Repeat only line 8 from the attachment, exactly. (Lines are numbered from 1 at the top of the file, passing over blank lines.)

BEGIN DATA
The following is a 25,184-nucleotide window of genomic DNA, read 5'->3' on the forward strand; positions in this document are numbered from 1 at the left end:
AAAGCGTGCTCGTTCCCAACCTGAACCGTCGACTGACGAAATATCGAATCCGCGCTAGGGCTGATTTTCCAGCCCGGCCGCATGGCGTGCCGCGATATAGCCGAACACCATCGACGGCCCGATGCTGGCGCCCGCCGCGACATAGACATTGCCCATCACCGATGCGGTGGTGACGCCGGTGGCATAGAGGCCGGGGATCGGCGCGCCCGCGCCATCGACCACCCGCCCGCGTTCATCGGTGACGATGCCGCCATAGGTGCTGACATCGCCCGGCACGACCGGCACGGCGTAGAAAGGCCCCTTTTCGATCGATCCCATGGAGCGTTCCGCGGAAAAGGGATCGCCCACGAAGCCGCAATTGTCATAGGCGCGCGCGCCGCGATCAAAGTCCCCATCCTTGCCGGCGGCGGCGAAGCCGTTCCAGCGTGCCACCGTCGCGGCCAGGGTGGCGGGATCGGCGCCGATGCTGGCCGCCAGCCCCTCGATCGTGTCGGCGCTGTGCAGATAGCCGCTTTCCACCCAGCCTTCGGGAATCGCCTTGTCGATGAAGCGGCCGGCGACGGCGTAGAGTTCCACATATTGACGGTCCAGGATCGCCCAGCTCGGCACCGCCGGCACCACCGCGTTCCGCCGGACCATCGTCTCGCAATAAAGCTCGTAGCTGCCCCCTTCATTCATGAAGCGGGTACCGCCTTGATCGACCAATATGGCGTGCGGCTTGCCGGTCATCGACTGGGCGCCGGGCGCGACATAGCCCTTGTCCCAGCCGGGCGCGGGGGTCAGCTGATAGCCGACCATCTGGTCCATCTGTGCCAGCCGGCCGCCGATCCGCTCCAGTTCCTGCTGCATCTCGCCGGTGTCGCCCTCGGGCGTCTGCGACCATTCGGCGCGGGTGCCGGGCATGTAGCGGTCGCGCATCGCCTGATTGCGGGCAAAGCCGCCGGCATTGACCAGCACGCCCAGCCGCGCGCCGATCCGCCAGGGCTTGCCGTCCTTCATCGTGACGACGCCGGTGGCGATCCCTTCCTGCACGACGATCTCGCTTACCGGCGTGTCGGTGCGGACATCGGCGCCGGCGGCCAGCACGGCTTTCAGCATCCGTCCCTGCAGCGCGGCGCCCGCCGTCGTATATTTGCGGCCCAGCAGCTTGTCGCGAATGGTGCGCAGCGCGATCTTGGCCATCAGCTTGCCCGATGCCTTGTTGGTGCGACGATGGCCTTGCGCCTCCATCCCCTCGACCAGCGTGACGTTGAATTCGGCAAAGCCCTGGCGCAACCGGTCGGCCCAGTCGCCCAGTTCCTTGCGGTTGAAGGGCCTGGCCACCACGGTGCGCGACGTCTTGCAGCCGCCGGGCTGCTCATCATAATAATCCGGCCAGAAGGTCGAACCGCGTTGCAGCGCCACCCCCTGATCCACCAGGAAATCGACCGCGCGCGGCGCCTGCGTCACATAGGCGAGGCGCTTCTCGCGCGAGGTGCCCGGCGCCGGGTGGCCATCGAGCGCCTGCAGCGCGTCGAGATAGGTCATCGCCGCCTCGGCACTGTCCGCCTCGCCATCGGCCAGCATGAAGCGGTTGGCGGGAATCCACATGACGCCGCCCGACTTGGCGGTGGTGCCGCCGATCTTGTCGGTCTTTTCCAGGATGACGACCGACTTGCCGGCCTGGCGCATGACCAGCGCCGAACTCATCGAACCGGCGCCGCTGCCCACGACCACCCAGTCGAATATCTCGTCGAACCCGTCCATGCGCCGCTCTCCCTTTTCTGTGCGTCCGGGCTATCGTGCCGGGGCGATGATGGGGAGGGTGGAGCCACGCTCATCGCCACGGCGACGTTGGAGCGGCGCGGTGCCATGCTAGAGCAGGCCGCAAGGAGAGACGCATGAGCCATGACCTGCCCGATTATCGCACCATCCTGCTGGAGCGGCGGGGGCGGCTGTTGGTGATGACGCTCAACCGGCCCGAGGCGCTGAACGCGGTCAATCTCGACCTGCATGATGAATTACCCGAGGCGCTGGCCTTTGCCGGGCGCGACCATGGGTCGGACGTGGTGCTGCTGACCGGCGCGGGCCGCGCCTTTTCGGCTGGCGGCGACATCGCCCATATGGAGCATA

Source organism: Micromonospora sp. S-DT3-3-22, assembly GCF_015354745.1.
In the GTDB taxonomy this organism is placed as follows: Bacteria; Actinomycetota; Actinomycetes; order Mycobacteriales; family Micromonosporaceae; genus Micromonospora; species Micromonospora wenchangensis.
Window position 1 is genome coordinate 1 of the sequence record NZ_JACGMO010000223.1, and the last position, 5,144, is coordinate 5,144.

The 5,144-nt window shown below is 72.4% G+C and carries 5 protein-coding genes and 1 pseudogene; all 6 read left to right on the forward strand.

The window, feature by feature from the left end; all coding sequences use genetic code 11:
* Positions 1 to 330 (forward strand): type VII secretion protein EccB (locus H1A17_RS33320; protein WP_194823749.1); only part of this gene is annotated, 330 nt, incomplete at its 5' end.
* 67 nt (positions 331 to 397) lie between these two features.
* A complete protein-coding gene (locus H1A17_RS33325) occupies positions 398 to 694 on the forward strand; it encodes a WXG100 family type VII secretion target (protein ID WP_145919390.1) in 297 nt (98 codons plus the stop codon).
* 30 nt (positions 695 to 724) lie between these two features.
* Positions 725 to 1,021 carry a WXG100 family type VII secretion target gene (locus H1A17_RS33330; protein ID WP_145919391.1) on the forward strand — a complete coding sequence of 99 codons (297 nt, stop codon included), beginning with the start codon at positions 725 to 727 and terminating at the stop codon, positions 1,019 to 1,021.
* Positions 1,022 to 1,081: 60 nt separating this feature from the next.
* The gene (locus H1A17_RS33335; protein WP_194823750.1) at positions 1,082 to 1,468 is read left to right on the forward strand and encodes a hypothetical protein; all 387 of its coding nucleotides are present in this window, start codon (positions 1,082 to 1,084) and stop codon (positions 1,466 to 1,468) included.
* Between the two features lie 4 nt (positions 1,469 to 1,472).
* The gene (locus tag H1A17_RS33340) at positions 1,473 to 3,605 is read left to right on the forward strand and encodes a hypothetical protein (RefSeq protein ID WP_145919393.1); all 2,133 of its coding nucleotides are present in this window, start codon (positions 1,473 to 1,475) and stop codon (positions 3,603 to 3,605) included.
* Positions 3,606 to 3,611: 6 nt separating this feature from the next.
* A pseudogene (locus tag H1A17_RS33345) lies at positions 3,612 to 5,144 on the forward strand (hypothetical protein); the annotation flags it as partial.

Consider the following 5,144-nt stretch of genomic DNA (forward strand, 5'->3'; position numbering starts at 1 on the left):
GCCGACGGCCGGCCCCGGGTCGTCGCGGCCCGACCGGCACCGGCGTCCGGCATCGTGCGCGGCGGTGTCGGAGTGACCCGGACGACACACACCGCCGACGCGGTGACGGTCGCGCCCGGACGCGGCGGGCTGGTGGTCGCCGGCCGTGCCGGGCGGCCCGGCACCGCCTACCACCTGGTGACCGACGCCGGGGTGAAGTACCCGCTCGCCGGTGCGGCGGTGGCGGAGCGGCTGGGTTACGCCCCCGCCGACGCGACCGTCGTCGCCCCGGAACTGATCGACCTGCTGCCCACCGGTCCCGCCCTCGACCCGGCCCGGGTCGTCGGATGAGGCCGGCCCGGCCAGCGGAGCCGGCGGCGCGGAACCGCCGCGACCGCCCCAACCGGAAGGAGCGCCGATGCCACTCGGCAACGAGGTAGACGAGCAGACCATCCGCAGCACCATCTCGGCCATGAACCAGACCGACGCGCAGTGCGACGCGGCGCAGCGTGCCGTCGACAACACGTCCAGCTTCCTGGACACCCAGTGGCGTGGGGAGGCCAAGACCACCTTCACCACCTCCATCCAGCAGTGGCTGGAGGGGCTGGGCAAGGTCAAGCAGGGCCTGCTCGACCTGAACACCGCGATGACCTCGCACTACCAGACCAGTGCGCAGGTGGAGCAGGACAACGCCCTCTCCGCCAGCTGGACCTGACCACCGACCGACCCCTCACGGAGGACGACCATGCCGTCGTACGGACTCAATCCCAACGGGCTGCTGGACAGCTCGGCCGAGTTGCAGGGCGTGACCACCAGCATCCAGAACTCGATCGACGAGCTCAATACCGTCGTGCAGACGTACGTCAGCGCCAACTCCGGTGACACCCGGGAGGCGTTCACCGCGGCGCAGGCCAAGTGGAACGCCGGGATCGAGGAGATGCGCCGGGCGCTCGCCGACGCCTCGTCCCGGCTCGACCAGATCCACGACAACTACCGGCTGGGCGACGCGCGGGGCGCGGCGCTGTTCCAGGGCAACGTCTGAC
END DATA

* Positions 1 to 330 (forward strand): type VII secretion protein EccB (locus H1A17_RS33320; protein WP_194823749.1); only part of this gene is annotated, 330 nt, incomplete at its 5' end.